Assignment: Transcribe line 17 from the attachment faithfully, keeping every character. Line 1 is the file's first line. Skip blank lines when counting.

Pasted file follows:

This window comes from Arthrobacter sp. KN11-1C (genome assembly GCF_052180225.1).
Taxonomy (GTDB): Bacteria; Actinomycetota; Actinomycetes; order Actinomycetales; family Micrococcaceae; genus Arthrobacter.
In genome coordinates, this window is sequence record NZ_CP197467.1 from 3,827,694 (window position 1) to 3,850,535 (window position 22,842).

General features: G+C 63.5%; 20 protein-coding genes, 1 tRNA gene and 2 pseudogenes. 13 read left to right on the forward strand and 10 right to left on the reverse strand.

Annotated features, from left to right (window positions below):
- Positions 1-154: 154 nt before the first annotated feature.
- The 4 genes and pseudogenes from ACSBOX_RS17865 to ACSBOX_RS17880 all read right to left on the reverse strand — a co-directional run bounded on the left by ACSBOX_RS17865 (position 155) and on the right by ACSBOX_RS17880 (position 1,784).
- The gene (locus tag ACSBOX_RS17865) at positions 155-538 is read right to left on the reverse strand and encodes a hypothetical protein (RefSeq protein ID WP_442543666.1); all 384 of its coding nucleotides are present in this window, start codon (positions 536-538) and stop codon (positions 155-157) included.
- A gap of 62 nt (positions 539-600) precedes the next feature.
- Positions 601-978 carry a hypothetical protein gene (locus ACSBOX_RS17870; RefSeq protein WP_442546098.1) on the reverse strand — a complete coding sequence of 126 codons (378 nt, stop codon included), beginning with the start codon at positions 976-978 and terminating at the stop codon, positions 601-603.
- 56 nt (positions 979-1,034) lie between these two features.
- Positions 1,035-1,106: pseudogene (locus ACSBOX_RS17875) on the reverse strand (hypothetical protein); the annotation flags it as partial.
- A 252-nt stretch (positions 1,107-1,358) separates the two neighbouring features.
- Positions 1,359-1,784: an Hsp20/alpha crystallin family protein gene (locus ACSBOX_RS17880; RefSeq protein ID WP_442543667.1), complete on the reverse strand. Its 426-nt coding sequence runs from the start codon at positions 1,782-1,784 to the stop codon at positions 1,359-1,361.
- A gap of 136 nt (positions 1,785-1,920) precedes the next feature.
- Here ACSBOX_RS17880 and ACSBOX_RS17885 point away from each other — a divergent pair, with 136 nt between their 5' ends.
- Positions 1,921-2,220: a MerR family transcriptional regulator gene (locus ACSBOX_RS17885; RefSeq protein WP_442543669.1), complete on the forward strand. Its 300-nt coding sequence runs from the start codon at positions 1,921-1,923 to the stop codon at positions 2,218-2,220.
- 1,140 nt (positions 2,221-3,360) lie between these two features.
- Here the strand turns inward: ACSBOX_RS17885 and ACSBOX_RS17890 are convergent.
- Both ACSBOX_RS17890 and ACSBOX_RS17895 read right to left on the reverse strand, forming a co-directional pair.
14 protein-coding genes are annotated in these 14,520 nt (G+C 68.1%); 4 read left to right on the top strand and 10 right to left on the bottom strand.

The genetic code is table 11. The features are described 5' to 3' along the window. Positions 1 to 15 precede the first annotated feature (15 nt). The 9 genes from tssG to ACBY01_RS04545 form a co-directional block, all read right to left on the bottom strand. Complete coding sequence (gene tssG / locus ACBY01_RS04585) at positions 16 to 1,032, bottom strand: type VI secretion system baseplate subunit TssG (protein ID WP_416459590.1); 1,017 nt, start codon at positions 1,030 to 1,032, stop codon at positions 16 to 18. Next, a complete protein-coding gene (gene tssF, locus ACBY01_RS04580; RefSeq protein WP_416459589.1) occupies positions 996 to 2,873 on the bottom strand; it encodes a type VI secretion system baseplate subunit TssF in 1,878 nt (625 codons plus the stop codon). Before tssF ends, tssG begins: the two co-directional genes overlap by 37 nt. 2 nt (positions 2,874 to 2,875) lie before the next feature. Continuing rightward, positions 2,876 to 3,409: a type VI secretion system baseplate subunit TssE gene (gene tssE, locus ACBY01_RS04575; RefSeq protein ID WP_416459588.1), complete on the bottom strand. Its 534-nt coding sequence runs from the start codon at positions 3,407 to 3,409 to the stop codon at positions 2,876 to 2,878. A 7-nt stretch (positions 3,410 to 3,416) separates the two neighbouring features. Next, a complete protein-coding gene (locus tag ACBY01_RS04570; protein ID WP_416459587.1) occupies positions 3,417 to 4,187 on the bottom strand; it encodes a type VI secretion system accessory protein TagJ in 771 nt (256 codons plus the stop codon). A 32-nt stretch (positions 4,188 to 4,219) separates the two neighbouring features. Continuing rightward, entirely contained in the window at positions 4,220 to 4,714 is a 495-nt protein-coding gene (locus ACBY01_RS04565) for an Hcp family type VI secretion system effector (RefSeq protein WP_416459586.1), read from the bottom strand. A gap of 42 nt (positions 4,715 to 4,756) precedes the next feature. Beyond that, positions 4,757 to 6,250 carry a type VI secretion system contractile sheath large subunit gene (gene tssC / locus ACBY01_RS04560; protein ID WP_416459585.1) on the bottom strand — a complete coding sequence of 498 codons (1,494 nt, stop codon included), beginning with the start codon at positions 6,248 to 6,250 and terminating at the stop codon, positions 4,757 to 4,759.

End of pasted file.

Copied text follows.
- Positions 1,921-2,220: a MerR family transcriptional regulator gene (locus ACSBOX_RS17885; RefSeq protein WP_442543669.1), complete on the forward strand. Its 300-nt coding sequence runs from the start codon at positions 1,921-1,923 to the stop codon at positions 2,218-2,220.